Seeking eerie tales of the icy sea
November 21, 2017 9:56 AM   Subscribe

A number of my favorite books and stories are eerie tales of the sea - China Mieville's novel The Scar, John Wyndham's Out of the Deeps, the boat parts of the Earthsea Trilogy, ghost stories that take place on ships, the Girl Who Circumnavigated Fairyland, etc. Eerie tales of the sea are extremely restful, for some reason. I especially like tales of Antarctica, such as Ursula Le Guin's "Sur" and Birth of the People's Republic of Antarctica. I would like more.

I think I'm mostly looking for fantasy, science fiction and ghost stories. If you recommend non-fiction or realistic novels, please avoid the "everyone freezes to death and dies" kind - if people are lost at sea, they should be found at sea later, because the purpose of this exercise is to enjoy the power of the sea rather than contemplate death.

If you want to recommend non-fiction books about the sea itself, that is also good. I am a particular fan of The Sea Around Us, even though it's a kids' book - the big format, illustrations and calm tone are restful.
posted by Frowner to Media & Arts (34 answers total) 43 users marked this as a favorite
Oh man, eerie stories set in Antarctica is my favorite genre! They tend to not be about boats MOVING through the water as much as boats STUCK in the water (ice), are a couple off the top of my head:

The Terror by Dan Simmons. So good. You feel cold while reading it.

If you're looking for uplifting true stories about navigating around Antarctica, you should read everything you can about Earnest Shackleton. Start with the incredible Endurance. I have foisted this book on so many people. So exciting! And a happy ending.
posted by silverstatue at 10:13 AM on November 21, 2017 [10 favorites]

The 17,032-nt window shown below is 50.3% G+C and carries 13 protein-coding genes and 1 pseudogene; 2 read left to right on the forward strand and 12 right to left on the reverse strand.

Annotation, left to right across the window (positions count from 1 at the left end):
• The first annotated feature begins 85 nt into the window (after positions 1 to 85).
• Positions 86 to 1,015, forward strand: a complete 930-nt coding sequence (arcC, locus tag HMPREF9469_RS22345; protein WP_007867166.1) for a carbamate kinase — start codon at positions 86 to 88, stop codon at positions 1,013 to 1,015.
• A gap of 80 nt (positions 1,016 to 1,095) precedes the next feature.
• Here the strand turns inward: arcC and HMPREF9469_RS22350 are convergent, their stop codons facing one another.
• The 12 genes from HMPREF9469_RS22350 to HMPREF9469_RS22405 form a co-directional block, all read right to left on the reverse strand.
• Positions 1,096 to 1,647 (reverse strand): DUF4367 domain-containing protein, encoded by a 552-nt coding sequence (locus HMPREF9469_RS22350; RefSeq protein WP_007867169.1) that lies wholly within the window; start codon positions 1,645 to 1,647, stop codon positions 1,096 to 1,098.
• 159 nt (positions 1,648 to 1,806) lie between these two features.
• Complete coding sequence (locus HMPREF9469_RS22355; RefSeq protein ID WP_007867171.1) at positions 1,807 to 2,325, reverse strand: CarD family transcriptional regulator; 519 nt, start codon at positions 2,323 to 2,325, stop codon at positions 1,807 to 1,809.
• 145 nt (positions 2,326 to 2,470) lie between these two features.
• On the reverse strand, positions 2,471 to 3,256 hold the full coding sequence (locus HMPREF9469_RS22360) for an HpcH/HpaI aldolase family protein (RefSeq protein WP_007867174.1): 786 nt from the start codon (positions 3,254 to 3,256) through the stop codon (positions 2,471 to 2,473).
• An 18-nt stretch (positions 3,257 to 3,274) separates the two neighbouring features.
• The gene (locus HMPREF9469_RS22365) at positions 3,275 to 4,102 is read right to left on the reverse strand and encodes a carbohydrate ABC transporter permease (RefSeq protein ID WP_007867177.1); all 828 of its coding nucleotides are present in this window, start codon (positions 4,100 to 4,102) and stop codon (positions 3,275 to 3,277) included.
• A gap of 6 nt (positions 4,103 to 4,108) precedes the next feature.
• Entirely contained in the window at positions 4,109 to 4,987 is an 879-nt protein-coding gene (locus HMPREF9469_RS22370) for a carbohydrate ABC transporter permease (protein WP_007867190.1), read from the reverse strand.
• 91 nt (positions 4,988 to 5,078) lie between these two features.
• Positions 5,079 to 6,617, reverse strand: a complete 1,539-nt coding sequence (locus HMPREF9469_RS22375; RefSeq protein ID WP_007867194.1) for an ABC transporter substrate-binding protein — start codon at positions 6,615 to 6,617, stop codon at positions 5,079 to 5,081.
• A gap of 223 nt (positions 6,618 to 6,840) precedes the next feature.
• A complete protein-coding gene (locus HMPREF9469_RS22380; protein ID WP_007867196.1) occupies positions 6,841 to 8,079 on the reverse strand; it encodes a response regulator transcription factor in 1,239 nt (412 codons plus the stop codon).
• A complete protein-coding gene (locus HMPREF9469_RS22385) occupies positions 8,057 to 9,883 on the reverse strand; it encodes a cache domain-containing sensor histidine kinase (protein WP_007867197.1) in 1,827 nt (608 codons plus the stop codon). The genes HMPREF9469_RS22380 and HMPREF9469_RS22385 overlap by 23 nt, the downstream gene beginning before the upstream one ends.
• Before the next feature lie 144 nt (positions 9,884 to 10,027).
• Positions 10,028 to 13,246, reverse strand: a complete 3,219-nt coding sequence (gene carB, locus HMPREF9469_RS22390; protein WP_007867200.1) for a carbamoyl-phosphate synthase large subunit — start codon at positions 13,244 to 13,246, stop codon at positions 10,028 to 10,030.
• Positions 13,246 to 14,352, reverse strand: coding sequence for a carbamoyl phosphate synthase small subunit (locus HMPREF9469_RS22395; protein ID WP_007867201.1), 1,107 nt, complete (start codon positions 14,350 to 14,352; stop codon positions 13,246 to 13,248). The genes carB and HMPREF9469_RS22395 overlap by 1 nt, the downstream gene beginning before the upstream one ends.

would Mievellie's "Railsea" count ?
posted by k5.user at 10:14 AM on November 21, 2017

Not sure if it passes though because some people do die. But spellbinding read.
posted by 15L06 at 10:17 AM on November 21, 2017

Rolling in the Deep, if you can find a copy (it was limited release), and Into the Drowning Deep by Mira Grant.
posted by okayokayigive at 10:24 AM on November 21, 2017 [2 favorites]

"Children of the Shark God" in this book of short stories. It's beautifully written, serene and moving.
posted by greenish at 10:26 AM on November 21, 2017

The Wreck of the Mary Deare is a mystery, not SF, but it's very good, and much of it is set at sea. On the other hand, much of it is also set in an Admiralty court-room, so if you want a totally immersive marine experience, this is not it.
posted by ubiquity at 10:34 AM on November 21, 2017

I don't have a specific work to recommend but a person, Ernest Shackleton. Undoubtedly there is some non-fiction retelling of his amazing and arduous adventures near the south pole. I know of him through an Omnimax movie about his journeys.
posted by mmascolino at 10:56 AM on November 21, 2017 [1 favorite]

Haha, I have a perfect recommendation for you. Pym by Mat Johnson, and that of course also leads to the recommendation of the Narrative of Arthur Gordon Pym of Nantucket the one and only novel written by Poe.
Creepy nautical mysteries of voyages to Antarctica both.
posted by OHenryPacey at 11:14 AM on November 21, 2017 [5 favorites]

It's YA, but The White Darkness was plenty creepy.
posted by praemunire at 11:20 AM on November 21, 2017

"Ghost stories that take place on ships" are a recurring theme in a lot of William Hope Hodgson's stories and novels.

Try The Ghost Pirates, the Sargasso Sea Stories, and The Boats of the "Glen Carrig", in whatever form you can find them.

Two of the five volumes of the Collected Fiction of William Hope Hodgson series are dedicated to his nautical stories:

* Boats of the "Glen Carrig" and Other Nautical Adventures (volume 1)
* The Ghost Pirates and Other Revenants of the Sea (volume 3)

His public domain novels are on Gutenberg.
posted by rollick at 11:29 AM on November 21, 2017 [1 favorite]